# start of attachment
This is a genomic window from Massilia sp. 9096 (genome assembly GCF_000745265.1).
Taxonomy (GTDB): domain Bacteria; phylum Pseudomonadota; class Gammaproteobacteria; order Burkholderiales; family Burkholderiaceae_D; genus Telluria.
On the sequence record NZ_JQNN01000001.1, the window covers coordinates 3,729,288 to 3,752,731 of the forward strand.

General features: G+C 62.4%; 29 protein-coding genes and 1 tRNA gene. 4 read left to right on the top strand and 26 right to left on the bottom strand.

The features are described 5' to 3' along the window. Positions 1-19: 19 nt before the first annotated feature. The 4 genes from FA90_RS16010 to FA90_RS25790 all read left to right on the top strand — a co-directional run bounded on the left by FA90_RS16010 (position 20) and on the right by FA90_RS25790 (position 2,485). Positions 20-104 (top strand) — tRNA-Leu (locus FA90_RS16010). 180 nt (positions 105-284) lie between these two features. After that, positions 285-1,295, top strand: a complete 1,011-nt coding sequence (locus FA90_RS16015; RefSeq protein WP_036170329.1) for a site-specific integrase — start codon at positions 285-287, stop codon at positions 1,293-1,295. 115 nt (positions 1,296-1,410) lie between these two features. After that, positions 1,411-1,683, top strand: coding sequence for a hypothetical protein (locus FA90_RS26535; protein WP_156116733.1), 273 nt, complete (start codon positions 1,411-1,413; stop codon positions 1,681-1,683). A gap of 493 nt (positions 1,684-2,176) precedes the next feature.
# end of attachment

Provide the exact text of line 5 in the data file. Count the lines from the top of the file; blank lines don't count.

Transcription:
The features are described 5' to 3' along the window. Positions 1-19: 19 nt before the first annotated feature. The 4 genes from FA90_RS16010 to FA90_RS25790 all read left to right on the top strand — a co-directional run bounded on the left by FA90_RS16010 (position 20) and on the right by FA90_RS25790 (position 2,485). Positions 20-104 (top strand) — tRNA-Leu (locus FA90_RS16010). 180 nt (positions 105-284) lie between these two features. After that, positions 285-1,295, top strand: a complete 1,011-nt coding sequence (locus FA90_RS16015; RefSeq protein WP_036170329.1) for a site-specific integrase — start codon at positions 285-287, stop codon at positions 1,293-1,295. 115 nt (positions 1,296-1,410) lie between these two features. After that, positions 1,411-1,683, top strand: coding sequence for a hypothetical protein (locus FA90_RS26535; protein WP_156116733.1), 273 nt, complete (start codon positions 1,411-1,413; stop codon positions 1,681-1,683). A gap of 493 nt (positions 1,684-2,176) precedes the next feature.